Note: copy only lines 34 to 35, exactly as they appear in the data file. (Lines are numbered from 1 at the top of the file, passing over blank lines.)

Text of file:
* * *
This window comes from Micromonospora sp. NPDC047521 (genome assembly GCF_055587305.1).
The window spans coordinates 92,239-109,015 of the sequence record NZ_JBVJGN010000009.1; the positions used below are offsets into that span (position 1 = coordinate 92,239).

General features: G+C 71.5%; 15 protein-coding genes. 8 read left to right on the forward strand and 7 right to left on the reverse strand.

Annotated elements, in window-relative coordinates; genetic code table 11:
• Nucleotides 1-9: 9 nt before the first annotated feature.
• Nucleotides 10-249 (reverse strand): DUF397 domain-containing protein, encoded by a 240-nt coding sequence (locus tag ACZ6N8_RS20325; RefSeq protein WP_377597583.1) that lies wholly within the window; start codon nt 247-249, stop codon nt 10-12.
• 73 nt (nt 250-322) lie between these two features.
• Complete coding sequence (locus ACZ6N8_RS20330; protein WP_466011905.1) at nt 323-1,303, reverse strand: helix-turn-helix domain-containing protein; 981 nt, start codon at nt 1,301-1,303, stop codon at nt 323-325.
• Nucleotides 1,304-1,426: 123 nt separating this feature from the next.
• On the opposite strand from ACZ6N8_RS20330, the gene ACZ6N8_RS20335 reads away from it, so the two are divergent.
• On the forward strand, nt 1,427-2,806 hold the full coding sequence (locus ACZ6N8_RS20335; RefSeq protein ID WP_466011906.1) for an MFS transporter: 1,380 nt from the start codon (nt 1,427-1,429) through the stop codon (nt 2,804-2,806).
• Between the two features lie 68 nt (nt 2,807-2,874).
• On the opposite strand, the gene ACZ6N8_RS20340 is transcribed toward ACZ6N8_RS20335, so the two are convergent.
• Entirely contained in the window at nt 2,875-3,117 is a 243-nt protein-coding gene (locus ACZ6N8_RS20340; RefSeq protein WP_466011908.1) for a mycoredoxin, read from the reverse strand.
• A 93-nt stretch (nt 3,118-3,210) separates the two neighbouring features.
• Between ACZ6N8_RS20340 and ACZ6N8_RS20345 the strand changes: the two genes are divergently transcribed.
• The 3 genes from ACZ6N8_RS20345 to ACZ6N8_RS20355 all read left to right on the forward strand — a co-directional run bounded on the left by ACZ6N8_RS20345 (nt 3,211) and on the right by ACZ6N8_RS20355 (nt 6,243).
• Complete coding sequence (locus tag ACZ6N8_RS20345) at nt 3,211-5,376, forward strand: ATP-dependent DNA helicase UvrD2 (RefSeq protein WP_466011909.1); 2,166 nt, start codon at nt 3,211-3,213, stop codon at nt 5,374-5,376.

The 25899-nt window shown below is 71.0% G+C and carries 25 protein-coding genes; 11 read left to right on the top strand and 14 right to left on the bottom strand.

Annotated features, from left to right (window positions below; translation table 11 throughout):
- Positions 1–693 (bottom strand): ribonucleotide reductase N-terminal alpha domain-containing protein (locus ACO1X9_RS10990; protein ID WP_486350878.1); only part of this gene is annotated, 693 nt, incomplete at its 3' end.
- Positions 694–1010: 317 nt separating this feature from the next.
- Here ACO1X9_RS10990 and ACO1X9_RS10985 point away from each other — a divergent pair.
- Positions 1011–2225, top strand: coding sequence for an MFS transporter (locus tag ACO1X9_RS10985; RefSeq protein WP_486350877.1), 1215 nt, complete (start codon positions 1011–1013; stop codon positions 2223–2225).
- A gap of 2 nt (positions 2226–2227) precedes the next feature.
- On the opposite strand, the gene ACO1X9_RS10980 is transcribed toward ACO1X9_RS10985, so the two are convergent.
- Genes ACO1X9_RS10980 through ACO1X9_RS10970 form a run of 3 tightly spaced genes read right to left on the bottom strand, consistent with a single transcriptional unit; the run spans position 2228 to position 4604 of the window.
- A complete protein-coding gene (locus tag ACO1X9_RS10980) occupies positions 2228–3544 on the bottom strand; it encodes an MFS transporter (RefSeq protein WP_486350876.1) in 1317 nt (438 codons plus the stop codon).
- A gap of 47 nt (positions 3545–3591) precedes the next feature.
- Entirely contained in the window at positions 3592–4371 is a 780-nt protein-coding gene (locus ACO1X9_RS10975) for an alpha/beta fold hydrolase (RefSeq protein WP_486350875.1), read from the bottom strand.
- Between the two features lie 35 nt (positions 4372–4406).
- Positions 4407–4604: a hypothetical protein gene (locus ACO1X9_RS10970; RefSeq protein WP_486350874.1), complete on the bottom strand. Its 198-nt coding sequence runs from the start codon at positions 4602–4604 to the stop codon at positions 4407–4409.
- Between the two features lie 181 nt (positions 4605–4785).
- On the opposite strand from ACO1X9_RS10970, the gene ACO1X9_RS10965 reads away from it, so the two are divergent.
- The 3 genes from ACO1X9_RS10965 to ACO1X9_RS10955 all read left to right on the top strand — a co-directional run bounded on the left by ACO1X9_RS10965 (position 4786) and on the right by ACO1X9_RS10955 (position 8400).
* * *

- On the opposite strand from ACO1X9_RS10970, the gene ACO1X9_RS10965 reads away from it, so the two are divergent.
- The 3 genes from ACO1X9_RS10965 to ACO1X9_RS10955 all read left to right on the top strand — a co-directional run bounded on the left by ACO1X9_RS10965 (position 4786) and on the right by ACO1X9_RS10955 (position 8400).